Light Pollution Might Be Worse Than Previously Thought

Light Pollution

It turns out light pollution might be worse than it appears by satellite. The problem has been steadily increasing over the years, which creates added difficulties for night photography.

Satellite data previously estimated that light pollution was increasing at a rate of 2% annually, but new research puts that number closer to 10%, according to a new research article published in Science. The problem in getting accurate numbers, according to the article, is due to LED lights. This is equivalent to a doubling of light pollution every eight years.

“Satellites can measure the light emitted upward, but they are not sensitive to all wavelengths produced by LED lighting or to light emitted horizontally,” the article states.

To obtain the new estimates, 51,351 citizen scientists from 2011 to 2022 were shown maps of the sky at different levels of light pollution and selected which maps best matched their views. The gap between the two figures is likely due to the fact that LEDs have become more common and have become a go-to option for replacing older, less-efficient bulbs.

The increased light pollution can have effects on sleep patterns and even agriculture as the light can distract insects, The Verge notes. However, it also presents an issue for night photographers. While a washed-out sky of an urban area will always make for a more difficult canvas for astrophotography than a dark, remote sky, increased light pollution anywhere will require adjustments when shooting at night. There are light pollution filters, and photographers can upgrade their overall gear. PetaPixel‘s astrophotography guide suggests a number of cameras to check out. Additional light pollution might mean more tweaking of ISO and apertures settings as well before a photographer can take that perfect shot.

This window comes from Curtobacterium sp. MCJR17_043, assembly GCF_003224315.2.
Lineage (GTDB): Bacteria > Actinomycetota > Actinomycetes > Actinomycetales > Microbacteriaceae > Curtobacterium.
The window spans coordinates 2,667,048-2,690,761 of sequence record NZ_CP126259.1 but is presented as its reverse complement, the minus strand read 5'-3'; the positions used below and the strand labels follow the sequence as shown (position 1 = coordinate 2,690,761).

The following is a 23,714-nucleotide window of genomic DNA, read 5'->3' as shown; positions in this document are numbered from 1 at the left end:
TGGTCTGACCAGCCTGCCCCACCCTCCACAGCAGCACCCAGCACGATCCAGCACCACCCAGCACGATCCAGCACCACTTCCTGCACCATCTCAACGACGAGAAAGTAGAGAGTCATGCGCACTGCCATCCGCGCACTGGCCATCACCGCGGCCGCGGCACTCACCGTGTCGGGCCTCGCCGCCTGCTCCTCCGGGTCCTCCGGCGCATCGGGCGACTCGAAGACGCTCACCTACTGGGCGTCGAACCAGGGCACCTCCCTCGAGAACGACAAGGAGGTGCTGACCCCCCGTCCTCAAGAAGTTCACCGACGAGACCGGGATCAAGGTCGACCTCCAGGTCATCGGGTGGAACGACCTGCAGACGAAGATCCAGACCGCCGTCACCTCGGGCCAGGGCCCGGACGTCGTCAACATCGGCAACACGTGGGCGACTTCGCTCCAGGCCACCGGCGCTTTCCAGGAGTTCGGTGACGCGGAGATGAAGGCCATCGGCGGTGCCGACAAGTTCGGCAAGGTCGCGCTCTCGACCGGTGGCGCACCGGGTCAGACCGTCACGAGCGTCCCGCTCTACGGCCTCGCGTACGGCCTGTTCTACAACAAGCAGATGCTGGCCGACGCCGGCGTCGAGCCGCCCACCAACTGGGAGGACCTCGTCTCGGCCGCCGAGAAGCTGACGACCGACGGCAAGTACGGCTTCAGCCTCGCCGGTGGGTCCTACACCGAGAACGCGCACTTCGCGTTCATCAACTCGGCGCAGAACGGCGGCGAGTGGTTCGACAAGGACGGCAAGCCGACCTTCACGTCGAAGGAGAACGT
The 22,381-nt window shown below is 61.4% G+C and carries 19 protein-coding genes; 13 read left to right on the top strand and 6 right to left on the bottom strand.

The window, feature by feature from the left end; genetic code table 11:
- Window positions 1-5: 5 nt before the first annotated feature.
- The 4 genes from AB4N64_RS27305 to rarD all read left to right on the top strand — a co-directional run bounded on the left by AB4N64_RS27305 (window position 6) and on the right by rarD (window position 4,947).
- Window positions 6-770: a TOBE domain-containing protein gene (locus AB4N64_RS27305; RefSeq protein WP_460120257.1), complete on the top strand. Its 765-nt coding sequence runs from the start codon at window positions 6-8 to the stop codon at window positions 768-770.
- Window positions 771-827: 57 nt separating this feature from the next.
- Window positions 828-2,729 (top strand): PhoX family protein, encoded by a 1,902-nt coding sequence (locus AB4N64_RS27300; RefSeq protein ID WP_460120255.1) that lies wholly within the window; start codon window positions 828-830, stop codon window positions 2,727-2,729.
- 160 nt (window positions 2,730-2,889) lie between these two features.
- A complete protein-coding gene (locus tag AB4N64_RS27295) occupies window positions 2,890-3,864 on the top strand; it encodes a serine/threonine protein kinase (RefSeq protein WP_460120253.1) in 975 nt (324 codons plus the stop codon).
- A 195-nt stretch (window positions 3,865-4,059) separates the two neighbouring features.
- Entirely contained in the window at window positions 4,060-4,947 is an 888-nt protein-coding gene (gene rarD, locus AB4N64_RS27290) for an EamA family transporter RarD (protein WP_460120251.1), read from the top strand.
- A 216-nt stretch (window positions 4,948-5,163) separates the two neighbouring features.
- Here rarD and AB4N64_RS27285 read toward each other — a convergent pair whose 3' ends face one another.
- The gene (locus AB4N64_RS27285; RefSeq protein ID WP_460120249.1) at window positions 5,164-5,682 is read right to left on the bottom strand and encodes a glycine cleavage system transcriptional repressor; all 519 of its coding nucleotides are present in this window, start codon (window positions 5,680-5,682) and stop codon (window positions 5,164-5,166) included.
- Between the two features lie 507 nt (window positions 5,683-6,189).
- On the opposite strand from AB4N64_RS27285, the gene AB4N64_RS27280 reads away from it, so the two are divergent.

Even before thinking of camera settings, it might be more difficult to figure out where to shoot in the first place. Light pollution maps, which guides photographers on potential shooting locations, may not be entirely accurate, especially if they’re heavily reliant on satellite imagery.

Based on the Science article’s findings, unfortunately, the problem is growing, meaning current and future astrophotographers, and others who shoot at night, will have to continue finding workarounds.

Image credits: Header photo licensed via Depositphotos.